The department of company affairs (DCA) will go slow on ordering inspections of books of accounts of companies.
Besides a shortage of manpower, the department's inspection wing is also facing a lack of technical expertise in inspecting the books of accounts of companies and establish a connection or involvement in the scam that hit the stock markets earlier this year.
"Our officials are not trained for such work," a DCA official said. Top government officials told Business Standard that the department has just about 25 officials to inspect the books but has already ordered over 150 inspections under Section 209 of the Companies Act, 1956 this year alone.
Of these, 98 inspection orders relate to the stock scam for which the department is under tremendous pressure to submit reports to the Securities and Exchange Board of India (Sebi) and the joint Parliamentary committee.
"Unless its an urgent case pertaining to a Parliament question, etc, we will not be in a position to order any more inspections."
In fact, the department has asked several of its registrars of companies (RoCs) and regional directors to double up as inspectors in order to deal with the work pressure resulting from the numerous inspections ordered.
Preliminary reports on around 20 odd companies (of the 98) have so far not revealed any startling connections with the scam.
Only minor offences under the Companies Act, such as non-filing of essential documents with the RoC or non-appointment of company secretaries have been detected.
So far, the department has not been able to detect any objectional cross-company transfers. It has, hence, sought further details from the inspectors, said officials.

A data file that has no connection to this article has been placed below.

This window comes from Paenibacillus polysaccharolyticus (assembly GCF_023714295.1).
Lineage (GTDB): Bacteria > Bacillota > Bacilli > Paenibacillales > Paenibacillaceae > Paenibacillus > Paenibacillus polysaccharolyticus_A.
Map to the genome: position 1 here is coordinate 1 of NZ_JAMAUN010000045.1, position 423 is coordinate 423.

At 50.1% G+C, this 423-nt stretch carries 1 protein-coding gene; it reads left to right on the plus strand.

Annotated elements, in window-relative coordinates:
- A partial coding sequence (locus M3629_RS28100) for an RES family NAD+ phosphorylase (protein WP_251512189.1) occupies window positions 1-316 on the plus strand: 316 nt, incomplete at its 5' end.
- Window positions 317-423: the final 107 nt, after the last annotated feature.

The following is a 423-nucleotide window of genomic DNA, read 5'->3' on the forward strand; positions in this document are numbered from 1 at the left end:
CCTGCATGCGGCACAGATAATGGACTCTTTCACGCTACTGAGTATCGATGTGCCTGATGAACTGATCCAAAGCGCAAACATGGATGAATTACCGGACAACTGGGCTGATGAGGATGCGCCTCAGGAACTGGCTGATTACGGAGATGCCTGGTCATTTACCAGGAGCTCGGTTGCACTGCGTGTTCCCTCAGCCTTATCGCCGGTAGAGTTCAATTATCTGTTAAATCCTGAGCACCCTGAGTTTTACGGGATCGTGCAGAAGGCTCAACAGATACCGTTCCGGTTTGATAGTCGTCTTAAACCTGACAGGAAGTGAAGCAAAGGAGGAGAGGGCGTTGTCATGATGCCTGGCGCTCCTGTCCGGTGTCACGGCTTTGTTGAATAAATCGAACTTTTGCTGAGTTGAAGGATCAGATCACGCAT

The DCA has written to Sebi only about one company, Tripoli, where it has detected heavy trading of shares during the stock scam period.
This, in itself, is not an offence under the Companies Act but may be worth investigating for the markets regulator, officials said.
Videocon books under DCA lens
The department of company affairs (DCA) is conducting a scrutiny of the books of accounts of the Videocon group.
On July 17, the Videocon group had received a letter from the department seeking lists of its shareholders, debenture holders and details of dividends distributed, senior company executives told Business Standard.
Top government officials confirmed that about six months ago, the inspection had been ordered under Section 209 of the Companies Act, 1956. The report from the field officers is expected shortly, they said without disclosing the basis of the inspection orders. They said the inspection had not been ordered in connection with the stock market scam. However, company executives maintain that the letter stated that the information was being sought for "statistical purposes".
"The department has not reverted back to us after we filed the answers to their queries," they said.